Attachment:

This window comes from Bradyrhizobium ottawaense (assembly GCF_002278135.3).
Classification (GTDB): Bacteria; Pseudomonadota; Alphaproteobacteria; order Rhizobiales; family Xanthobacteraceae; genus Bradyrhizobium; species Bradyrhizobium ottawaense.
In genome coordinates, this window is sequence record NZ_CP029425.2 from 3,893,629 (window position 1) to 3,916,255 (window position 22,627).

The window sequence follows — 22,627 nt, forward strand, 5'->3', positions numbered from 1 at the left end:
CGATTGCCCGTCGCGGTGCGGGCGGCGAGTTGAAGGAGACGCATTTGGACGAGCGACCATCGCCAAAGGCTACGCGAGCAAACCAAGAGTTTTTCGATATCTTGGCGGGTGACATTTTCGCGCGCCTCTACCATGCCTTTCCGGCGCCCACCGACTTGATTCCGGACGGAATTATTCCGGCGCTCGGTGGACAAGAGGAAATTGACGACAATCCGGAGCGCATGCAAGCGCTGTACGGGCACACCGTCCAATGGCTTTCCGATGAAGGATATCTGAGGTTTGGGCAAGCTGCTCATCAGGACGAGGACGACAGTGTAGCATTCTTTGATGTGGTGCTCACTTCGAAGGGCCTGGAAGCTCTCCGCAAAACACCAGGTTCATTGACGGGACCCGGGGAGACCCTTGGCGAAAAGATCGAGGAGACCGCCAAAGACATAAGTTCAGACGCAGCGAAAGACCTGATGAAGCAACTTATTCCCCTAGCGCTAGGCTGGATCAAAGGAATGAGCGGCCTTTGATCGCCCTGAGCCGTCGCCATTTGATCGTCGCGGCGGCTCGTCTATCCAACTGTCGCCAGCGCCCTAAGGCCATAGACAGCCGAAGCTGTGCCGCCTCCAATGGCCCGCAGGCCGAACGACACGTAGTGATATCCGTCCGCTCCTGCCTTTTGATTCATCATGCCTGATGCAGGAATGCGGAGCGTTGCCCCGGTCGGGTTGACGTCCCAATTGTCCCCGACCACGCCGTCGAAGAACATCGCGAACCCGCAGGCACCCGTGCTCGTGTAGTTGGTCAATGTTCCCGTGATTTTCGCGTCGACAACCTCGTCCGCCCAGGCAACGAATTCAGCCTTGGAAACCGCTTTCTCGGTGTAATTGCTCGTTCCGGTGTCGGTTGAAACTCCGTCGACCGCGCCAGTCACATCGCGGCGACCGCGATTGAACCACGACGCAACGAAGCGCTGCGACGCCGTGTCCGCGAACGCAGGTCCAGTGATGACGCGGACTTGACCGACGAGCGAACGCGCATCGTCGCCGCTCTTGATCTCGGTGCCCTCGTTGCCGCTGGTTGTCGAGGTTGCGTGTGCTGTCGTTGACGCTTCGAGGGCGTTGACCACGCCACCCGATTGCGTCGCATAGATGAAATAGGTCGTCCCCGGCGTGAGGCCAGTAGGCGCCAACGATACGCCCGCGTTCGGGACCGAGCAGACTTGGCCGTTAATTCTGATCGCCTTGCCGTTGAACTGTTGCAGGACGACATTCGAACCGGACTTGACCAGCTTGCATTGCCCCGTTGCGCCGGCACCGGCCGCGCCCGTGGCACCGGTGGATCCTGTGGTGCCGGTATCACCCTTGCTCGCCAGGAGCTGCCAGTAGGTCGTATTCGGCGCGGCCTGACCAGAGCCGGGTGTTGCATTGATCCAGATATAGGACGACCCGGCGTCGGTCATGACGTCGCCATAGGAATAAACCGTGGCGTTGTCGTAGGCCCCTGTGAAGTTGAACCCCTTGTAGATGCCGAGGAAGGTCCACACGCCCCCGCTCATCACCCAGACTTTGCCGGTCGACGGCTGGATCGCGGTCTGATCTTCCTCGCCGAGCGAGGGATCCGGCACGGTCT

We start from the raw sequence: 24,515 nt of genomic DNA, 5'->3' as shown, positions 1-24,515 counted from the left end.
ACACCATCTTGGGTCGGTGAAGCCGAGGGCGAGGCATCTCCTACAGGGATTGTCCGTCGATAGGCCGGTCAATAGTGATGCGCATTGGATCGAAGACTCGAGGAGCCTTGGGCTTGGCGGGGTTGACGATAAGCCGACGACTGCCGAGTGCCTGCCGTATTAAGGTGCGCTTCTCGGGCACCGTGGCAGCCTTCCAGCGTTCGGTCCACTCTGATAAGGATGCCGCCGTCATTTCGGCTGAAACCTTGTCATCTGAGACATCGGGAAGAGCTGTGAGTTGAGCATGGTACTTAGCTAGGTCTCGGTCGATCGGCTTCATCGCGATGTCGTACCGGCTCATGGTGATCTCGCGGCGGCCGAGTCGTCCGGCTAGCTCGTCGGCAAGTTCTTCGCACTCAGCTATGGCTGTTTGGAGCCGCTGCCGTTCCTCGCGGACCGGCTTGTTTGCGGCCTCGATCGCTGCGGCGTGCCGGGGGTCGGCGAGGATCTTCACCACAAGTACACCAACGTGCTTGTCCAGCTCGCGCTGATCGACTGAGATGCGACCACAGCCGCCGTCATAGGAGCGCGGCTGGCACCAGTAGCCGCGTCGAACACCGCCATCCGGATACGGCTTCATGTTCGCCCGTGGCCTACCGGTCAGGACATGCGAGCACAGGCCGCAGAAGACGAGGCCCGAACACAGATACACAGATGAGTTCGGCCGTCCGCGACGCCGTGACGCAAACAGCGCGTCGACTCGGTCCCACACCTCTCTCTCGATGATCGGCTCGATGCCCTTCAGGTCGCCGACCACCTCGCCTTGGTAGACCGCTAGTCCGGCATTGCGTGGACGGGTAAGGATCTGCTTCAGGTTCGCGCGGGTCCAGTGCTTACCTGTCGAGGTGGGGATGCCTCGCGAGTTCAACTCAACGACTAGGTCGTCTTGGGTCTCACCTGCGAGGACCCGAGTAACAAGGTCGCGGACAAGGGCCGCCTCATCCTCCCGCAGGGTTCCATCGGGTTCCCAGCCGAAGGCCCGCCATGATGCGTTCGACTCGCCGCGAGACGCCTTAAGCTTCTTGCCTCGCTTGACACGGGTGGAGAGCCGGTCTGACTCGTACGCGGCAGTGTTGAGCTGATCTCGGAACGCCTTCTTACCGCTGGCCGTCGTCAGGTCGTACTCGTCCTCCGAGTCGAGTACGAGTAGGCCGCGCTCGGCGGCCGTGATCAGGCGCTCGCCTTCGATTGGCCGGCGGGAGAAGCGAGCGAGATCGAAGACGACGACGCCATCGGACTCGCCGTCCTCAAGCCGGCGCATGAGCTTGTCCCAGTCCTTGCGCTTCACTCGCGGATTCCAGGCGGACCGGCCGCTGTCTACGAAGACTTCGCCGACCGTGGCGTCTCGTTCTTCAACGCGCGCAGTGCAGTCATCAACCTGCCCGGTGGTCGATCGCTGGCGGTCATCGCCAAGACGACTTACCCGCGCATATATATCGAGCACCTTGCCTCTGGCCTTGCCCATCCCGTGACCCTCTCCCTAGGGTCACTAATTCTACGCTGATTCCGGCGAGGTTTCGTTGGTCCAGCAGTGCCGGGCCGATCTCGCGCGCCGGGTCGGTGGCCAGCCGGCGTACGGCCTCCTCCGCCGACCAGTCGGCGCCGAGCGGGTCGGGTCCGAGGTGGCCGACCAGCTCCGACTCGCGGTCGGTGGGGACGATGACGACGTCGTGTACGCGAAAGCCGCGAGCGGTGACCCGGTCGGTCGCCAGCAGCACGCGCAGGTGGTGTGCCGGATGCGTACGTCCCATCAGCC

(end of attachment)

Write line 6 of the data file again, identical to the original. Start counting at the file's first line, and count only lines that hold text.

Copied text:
We start from the raw sequence: 24,515 nt of genomic DNA, 5'->3' as shown, positions 1-24,515 counted from the left end.